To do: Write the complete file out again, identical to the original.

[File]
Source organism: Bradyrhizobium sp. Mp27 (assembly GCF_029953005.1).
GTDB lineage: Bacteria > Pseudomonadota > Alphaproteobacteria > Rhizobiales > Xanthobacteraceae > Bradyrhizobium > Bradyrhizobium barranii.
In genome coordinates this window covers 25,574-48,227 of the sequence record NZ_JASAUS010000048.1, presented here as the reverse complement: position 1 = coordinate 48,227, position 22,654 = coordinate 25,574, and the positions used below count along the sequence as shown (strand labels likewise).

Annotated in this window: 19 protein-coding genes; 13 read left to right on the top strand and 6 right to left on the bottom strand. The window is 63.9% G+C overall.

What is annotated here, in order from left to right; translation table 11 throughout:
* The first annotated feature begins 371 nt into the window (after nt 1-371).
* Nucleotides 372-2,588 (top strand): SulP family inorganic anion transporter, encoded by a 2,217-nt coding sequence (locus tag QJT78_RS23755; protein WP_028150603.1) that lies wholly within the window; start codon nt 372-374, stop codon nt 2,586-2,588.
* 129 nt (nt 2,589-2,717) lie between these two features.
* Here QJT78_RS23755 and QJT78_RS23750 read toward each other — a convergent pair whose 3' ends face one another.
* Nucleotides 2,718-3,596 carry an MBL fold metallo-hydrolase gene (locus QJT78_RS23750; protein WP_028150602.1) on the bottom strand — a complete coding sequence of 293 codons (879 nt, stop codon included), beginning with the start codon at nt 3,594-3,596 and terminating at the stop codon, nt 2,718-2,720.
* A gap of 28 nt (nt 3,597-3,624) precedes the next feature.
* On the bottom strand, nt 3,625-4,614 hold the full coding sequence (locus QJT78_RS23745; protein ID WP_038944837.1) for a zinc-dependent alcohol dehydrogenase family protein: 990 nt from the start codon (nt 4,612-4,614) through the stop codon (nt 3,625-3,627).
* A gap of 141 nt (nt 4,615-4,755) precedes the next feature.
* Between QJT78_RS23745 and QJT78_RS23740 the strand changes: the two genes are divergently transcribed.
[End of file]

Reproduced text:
Source organism: Bradyrhizobium sp. Mp27 (assembly GCF_029953005.1).
GTDB lineage: Bacteria > Pseudomonadota > Alphaproteobacteria > Rhizobiales > Xanthobacteraceae > Bradyrhizobium > Bradyrhizobium barranii.
In genome coordinates this window covers 25,574-48,227 of the sequence record NZ_JASAUS010000048.1, presented here as the reverse complement: position 1 = coordinate 48,227, position 22,654 = coordinate 25,574, and the positions used below count along the sequence as shown (strand labels likewise).

Annotated in this window: 19 protein-coding genes; 13 read left to right on the top strand and 6 right to left on the bottom strand. The window is 63.9% G+C overall.

What is annotated here, in order from left to right; translation table 11 throughout:
* The first annotated feature begins 371 nt into the window (after nt 1-371).
* Nucleotides 372-2,588 (top strand): SulP family inorganic anion transporter, encoded by a 2,217-nt coding sequence (locus tag QJT78_RS23755; protein WP_028150603.1) that lies wholly within the window; start codon nt 372-374, stop codon nt 2,586-2,588.
* 129 nt (nt 2,589-2,717) lie between these two features.
* Here QJT78_RS23755 and QJT78_RS23750 read toward each other — a convergent pair whose 3' ends face one another.
* Nucleotides 2,718-3,596 carry an MBL fold metallo-hydrolase gene (locus QJT78_RS23750; protein WP_028150602.1) on the bottom strand — a complete coding sequence of 293 codons (879 nt, stop codon included), beginning with the start codon at nt 3,594-3,596 and terminating at the stop codon, nt 2,718-2,720.
* A gap of 28 nt (nt 3,597-3,624) precedes the next feature.
* On the bottom strand, nt 3,625-4,614 hold the full coding sequence (locus QJT78_RS23745; protein ID WP_038944837.1) for a zinc-dependent alcohol dehydrogenase family protein: 990 nt from the start codon (nt 4,612-4,614) through the stop codon (nt 3,625-3,627).
* A gap of 141 nt (nt 4,615-4,755) precedes the next feature.
* Between QJT78_RS23745 and QJT78_RS23740 the strand changes: the two genes are divergently transcribed.